It’s easy to think you’re a superhuman who can focus for hours on end, but if you’re like most of us, that’s just a pipe dream (we’re still waiting on a radioactive spider bite, but no dice yet 🤷♀️). In reality, most people have a finite capacity for deep work—that’s the zone of laser concentration where you eliminate distractions, create new ideas, and tackle energy-intensive projects. Often, you’re just trying to “push through”, making this holy grail cognitive state even more elusive.
According to productivity specialist Taylor Pearson, the best solution is to work smarter, not harder. Specifically, you should plan around your productivity levels—bucketing tasks by the amount of energy they require and tackling them according to your natural rhythms. This method cuts down on wasted time, so you can get more things done with less slogging at your desk. And with just a few high-focus hours each day, your brain has time to reset and generate new ideas.
Sound dreamy? Here’s the lowdown on how to plan by productivity level:
1. Bucket tasks by energy level
First, you should take stock of your to do’s. Pearson divides his tasks into these three buckets, according to how much brainpower they require:
- 🧠 Maker (high energy): Deep, creative work that requires a lot of thought. For example, writing a blog post or planning a new project. Brainstorm meetings would fall here.
- 💬 Manager (medium energy): Reactive tasks, like answering emails or weekly check-in meetings. For more on the difference between maker and manager work, check out this post.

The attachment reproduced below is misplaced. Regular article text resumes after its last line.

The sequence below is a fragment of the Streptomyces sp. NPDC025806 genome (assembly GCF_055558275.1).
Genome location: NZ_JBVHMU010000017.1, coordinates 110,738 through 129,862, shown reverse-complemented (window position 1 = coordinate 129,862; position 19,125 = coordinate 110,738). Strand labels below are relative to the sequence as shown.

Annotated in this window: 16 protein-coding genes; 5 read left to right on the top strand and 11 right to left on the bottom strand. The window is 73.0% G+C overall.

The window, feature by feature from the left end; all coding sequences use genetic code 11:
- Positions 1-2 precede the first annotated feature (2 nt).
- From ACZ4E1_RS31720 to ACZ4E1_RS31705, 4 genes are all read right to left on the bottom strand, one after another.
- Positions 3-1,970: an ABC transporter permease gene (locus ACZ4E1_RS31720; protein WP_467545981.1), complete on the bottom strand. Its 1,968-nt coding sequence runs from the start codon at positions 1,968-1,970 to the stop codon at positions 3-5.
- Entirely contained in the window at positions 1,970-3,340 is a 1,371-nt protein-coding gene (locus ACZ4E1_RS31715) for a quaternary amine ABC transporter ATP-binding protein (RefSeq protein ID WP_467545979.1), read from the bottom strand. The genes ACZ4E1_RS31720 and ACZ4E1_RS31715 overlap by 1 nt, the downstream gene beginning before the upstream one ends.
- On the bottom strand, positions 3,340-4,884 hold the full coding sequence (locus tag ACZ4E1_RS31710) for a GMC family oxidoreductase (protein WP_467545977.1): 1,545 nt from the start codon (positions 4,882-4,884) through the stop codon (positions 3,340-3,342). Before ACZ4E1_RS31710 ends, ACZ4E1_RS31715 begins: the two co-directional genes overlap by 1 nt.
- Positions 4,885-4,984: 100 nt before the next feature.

- 📚 Admin (low energy): Work that requires little thought, such as paying bills or sorting mail.
2. Tune into your natural rhythms
Get ready to flex your self-awareness. Think about when you have the most energy—early in the morning, late at night, or somewhere in-between? Be honest with yourself; if you’re a true night owl, don’t feel bad about sleeping in and clocking evening hours. For a more scientific approach, you can track your circadian rhythm and energy levels with an app like Rise.
3. Plan your day strategically
Finally, it’s time to plan. Use your calendar to block off time for “maker” work during your peak productivity hours—that way, you can avoid last-minute invites and interruptions. Schedule check-in meetings when you’ve got medium energy levels, and save those mindless admin tasks for when the brain fog sets in.
You can use tags in Woven to track which events represent “maker,” “manager,” or “admin” work. You can also create templates for focused time blocks to save time later, and tune into Woven Analytics to identify potential blockers, like travel time and extensive video calls.
Try it for a few weeks with Woven and see how much you can achieve when you listen to your internal productivity rhythms. And best of all? You’ve got all the tools you need to make it happen, right inside the app.